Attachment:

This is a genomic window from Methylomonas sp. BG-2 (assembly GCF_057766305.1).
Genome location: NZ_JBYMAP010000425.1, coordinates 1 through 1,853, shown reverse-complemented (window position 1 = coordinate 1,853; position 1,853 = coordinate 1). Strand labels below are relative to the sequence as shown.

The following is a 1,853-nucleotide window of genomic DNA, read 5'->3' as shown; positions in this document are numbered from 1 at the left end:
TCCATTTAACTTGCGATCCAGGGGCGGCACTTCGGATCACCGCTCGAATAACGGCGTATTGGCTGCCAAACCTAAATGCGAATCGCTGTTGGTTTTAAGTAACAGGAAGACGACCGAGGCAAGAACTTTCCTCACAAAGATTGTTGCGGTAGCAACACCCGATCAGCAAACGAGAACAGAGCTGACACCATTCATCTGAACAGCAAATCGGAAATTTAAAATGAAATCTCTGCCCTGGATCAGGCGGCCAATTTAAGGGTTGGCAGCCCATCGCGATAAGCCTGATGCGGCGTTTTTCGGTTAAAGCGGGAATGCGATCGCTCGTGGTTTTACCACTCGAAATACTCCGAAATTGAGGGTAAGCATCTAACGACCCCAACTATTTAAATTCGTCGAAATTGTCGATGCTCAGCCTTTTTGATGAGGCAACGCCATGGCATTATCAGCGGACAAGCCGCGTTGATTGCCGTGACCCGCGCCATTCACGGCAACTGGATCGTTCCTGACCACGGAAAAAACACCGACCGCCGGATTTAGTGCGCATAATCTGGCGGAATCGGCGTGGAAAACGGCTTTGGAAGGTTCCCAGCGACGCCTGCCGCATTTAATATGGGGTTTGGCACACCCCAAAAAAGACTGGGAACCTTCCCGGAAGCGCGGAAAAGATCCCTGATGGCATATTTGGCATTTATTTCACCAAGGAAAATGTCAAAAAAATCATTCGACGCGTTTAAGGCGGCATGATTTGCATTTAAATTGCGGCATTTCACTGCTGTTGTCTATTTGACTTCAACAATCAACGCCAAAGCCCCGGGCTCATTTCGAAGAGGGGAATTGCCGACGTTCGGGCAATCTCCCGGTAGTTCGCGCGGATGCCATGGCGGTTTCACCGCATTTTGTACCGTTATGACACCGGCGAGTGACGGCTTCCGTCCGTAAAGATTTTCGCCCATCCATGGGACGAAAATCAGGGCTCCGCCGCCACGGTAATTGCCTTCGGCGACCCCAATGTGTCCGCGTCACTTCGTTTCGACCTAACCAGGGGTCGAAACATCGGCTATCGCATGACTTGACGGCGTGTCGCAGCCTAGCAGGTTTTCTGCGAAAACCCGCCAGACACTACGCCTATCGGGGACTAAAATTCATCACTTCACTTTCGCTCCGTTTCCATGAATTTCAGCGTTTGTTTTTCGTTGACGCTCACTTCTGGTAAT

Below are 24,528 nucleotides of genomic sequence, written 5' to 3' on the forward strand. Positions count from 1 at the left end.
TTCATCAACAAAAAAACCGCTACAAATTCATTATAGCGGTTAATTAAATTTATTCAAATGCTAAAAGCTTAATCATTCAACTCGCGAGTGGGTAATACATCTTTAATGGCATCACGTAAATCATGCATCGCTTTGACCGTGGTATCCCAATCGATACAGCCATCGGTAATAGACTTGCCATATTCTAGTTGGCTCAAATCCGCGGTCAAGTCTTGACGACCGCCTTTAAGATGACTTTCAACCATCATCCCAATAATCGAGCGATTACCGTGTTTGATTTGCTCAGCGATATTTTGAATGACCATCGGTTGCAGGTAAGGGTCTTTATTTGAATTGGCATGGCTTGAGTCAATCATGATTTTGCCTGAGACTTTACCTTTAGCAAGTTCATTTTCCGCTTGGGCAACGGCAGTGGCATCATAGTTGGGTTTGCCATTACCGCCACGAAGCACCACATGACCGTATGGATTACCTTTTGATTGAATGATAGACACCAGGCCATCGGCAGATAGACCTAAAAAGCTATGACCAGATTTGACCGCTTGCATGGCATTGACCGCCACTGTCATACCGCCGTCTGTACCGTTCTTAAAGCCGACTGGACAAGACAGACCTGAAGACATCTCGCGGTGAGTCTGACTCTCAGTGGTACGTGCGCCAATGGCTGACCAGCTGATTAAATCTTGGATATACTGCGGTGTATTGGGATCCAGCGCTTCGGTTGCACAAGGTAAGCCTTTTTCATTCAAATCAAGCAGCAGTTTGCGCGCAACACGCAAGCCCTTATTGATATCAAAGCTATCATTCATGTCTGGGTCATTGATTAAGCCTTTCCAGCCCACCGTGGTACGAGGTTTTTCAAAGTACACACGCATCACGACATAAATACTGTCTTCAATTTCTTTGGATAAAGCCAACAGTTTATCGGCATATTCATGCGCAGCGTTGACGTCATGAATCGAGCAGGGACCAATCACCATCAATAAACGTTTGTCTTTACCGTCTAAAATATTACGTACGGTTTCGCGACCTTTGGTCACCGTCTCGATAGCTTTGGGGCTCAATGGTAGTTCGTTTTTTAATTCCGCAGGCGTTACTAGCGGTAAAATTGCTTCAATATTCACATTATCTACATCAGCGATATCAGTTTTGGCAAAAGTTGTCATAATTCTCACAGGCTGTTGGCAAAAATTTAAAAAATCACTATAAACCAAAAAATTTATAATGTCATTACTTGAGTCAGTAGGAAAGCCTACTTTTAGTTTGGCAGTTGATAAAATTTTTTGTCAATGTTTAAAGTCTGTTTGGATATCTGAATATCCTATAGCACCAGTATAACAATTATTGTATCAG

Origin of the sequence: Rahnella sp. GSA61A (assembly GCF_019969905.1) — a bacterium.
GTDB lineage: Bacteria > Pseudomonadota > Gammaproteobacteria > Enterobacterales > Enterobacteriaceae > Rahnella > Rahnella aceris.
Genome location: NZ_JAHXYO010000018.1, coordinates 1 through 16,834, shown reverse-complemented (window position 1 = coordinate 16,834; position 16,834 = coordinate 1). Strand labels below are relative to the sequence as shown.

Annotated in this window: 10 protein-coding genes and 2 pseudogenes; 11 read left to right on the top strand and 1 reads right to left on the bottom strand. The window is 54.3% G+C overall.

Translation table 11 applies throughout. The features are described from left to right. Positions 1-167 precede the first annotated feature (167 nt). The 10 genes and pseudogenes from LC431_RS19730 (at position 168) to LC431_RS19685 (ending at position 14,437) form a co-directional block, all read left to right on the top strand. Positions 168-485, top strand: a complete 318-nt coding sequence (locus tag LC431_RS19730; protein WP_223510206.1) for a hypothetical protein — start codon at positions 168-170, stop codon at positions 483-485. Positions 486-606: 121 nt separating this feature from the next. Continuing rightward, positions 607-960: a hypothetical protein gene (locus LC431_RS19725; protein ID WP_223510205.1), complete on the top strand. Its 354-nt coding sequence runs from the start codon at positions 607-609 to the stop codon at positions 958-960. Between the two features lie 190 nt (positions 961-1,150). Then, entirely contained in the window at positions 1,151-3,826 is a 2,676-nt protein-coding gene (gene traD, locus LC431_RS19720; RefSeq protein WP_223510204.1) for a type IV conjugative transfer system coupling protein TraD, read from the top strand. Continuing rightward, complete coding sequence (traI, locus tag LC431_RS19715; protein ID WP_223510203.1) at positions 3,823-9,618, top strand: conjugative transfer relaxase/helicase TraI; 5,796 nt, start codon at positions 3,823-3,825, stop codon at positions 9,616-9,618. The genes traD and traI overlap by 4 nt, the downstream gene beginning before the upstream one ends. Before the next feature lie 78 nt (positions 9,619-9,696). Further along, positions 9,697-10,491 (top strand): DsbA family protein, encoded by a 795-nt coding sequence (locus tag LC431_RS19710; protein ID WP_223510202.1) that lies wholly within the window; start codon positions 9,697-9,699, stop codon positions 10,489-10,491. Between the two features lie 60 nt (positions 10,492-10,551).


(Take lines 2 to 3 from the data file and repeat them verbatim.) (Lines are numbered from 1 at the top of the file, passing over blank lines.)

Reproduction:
Genome location: NZ_JBYMAP010000425.1, coordinates 1 through 1,853, shown reverse-complemented (window position 1 = coordinate 1,853; position 1,853 = coordinate 1). Strand labels below are relative to the sequence as shown.

The following is a 1,853-nucleotide window of genomic DNA, read 5'->3' as shown; positions in this document are numbered from 1 at the left end: